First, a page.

Travis Ferland is working to restore the Rangeley Inn to its former grandeur. Already, the three-story historical hotel in downtown Rangeley is looking better, thanks to a coat of sky blue paint.
Before grandeur, however, there’s a lot of work to be done. For starters, he’s bringing the building up to code, installing a sprinkler system and updating the heating system. “We’re doing essential repairs and repainting,” he says.
He’s going through the hotel room by room, evaluating and replacing furnishing, fixtures, TVs, and carpeting as needed. “We’re all about guest comfort. And we’re adding free Wi-Fi, that’s a big thing for our guests,” he says. He’s also completing rooms in the adjacent motor lodge that were never finished. “No major work is needed on that building, it’s in pretty good condition,” he says.
The inn is open for business, and he’s aiming to reopen the pub by late December. “I’d like to serve more unique food than typical pub fare. I’d like to see upscale, quality, from-scratch cooking.”
Ferland, 32, grew up in the hotel industry. His parents ran the Pink Blossoms property in Ogunquit, purchasing it as motor inn and transforming it into a boutique property with a repeat clientele. “I grew up in the biz, it’s in my blood. It comes naturally to me,” Ferland says.
After graduating college in Boston, Ferland joined the Peace Corps in Senegal, returned to manage his parents business, and then went to New York to work for the Peace Corps International Rescue Committee. “I worked with displaced persons in refugee camps, it was fascinating work,” he says. As part of his support role, he organized conferences, so he says he understands people’s expectations, which should come in handy as he grows the corporate business.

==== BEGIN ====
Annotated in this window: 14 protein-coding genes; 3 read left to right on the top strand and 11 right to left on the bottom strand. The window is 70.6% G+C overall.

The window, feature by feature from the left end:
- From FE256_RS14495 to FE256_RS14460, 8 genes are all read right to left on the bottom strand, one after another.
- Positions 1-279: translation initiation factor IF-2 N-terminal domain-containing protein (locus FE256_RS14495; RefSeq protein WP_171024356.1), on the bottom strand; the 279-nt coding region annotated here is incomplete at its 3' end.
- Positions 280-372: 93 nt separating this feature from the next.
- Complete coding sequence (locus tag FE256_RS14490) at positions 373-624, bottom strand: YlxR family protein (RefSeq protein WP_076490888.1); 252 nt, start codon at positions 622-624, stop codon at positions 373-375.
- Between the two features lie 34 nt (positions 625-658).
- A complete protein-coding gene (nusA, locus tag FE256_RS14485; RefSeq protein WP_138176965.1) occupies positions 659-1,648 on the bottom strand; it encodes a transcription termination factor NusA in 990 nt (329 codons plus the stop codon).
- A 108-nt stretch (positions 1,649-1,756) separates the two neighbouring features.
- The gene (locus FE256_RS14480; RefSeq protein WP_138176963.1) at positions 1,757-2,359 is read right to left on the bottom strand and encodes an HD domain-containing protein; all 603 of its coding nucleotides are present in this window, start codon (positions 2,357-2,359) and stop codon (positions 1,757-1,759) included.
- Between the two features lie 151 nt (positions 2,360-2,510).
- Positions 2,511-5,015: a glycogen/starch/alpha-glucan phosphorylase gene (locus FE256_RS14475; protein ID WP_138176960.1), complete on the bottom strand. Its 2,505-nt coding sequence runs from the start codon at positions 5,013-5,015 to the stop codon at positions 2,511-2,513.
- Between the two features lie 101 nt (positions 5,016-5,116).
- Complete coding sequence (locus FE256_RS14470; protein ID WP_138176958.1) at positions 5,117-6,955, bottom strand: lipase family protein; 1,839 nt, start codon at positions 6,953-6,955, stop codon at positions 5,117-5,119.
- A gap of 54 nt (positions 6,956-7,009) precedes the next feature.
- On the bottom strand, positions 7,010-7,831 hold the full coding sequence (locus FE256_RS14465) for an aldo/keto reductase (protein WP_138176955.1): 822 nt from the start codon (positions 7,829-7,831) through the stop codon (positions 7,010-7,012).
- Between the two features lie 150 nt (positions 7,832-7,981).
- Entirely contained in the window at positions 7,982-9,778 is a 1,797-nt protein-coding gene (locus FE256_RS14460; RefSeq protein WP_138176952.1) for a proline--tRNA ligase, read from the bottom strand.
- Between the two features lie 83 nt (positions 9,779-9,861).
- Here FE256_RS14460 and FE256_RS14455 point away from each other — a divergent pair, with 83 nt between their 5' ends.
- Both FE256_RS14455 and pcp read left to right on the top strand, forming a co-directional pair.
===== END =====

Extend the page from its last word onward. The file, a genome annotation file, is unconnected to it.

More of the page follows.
He earned an MA in international affairs, but knew it would be difficult to find work. For about six months, he worked as the executive director of a small, nonprofit gay and lesbian travel association. But he knew he wanted to return to Maine.
His mother mentioned that the Rangeley Inn was coming up for auction. They researched the property, put info together, and bid, winning it for $800,000.
“It needs a lot of work, it’s an old building, but it has so much potential,” he says. He has information on past occupancy. “I want to bring it back.” He’s looking to the Bethel Inn, Mount Washington Hotel, and the former Balsams for inspiration, and he plans to market corporate retreats, weddings, reunions, and packages.
During his years in New York, he traveled often. “It got to the point where travel was not as fulfilling because I wasn’t rooted. Now I’m rooted.”
“It was a gut feeling, moving back to Maine,” he says. “I haven’t looked back .”